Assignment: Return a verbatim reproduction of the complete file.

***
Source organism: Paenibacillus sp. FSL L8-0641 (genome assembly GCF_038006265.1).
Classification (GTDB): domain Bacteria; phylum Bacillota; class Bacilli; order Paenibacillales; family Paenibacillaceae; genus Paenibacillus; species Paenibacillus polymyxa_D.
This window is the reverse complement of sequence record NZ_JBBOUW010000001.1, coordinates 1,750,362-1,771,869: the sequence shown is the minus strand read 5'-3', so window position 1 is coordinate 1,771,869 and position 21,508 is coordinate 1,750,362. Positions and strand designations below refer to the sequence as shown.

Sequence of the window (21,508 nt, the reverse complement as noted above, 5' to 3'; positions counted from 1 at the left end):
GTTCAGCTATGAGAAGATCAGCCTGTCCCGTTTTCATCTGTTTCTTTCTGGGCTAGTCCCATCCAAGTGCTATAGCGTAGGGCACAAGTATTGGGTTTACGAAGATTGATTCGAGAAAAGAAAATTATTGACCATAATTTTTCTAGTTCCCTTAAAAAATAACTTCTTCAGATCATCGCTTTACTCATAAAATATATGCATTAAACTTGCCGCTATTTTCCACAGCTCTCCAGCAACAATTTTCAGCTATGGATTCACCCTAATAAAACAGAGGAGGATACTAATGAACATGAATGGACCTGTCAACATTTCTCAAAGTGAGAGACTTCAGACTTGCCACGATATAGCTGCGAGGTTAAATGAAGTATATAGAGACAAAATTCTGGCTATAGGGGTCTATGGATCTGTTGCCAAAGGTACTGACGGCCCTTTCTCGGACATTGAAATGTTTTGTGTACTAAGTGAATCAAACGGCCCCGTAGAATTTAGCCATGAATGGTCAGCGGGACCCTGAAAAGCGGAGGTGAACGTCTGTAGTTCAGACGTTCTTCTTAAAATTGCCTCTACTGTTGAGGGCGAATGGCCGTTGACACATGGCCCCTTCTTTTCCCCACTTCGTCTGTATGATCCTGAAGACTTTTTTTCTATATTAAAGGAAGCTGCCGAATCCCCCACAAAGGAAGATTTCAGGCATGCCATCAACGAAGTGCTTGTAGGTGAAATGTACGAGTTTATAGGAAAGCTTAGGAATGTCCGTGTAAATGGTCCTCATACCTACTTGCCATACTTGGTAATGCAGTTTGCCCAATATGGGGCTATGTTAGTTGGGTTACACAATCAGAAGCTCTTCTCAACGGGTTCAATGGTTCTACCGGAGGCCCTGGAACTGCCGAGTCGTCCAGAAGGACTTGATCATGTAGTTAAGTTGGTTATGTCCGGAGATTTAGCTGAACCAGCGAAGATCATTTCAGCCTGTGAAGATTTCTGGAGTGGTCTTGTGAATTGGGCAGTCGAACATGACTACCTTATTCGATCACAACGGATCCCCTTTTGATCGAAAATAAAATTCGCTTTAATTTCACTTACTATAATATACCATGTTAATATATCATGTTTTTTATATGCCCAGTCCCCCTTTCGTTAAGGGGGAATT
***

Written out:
Source organism: Paenibacillus sp. FSL L8-0641 (genome assembly GCF_038006265.1).
Classification (GTDB): domain Bacteria; phylum Bacillota; class Bacilli; order Paenibacillales; family Paenibacillaceae; genus Paenibacillus; species Paenibacillus polymyxa_D.
This window is the reverse complement of sequence record NZ_JBBOUW010000001.1, coordinates 1,750,362-1,771,869: the sequence shown is the minus strand read 5'-3', so window position 1 is coordinate 1,771,869 and position 21,508 is coordinate 1,750,362. Positions and strand designations below refer to the sequence as shown.

Sequence of the window (21,508 nt, the reverse complement as noted above, 5' to 3'; positions counted from 1 at the left end):
GTTCAGCTATGAGAAGATCAGCCTGTCCCGTTTTCATCTGTTTCTTTCTGGGCTAGTCCCATCCAAGTGCTATAGCGTAGGGCACAAGTATTGGGTTTACGAAGATTGATTCGAGAAAAGAAAATTATTGACCATAATTTTTCTAGTTCCCTTAAAAAATAACTTCTTCAGATCATCGCTTTACTCATAAAATATATGCATTAAACTTGCCGCTATTTTCCACAGCTCTCCAGCAACAATTTTCAGCTATGGATTCACCCTAATAAAACAGAGGAGGATACTAATGAACATGAATGGACCTGTCAACATTTCTCAAAGTGAGAGACTTCAGACTTGCCACGATATAGCTGCGAGGTTAAATGAAGTATATAGAGACAAAATTCTGGCTATAGGGGTCTATGGATCTGTTGCCAAAGGTACTGACGGCCCTTTCTCGGACATTGAAATGTTTTGTGTACTAAGTGAATCAAACGGCCCCGTAGAATTTAGCCATGAATGGTCAGCGGGACCCTGAAAAGCGGAGGTGAACGTCTGTAGTTCAGACGTTCTTCTTAAAATTGCCTCTACTGTTGAGGGCGAATGGCCGTTGACACATGGCCCCTTCTTTTCCCCACTTCGTCTGTATGATCCTGAAGACTTTTTTTCTATATTAAAGGAAGCTGCCGAATCCCCCACAAAGGAAGATTTCAGGCATGCCATCAACGAAGTGCTTGTAGGTGAAATGTACGAGTTTATAGGAAAGCTTAGGAATGTCCGTGTAAATGGTCCTCATACCTACTTGCCATACTTGGTAATGCAGTTTGCCCAATATGGGGCTATGTTAGTTGGGTTACACAATCAGAAGCTCTTCTCAACGGGTTCAATGGTTCTACCGGAGGCCCTGGAACTGCCGAGTCGTCCAGAAGGACTTGATCATGTAGTTAAGTTGGTTATGTCCGGAGATTTAGCTGAACCAGCGAAGATCATTTCAGCCTGTGAAGATTTCTGGAGTGGTCTTGTGAATTGGGCAGTCGAACATGACTACCTTATTCGATCACAACGGATCCCCTTTTGATCGAAAATAAAATTCGCTTTAATTTCACTTACTATAATATACCATGTTAATATATCATGTTTTTTATATGCCCAGTCCCCCTTTCGTTAAGGGGGAATT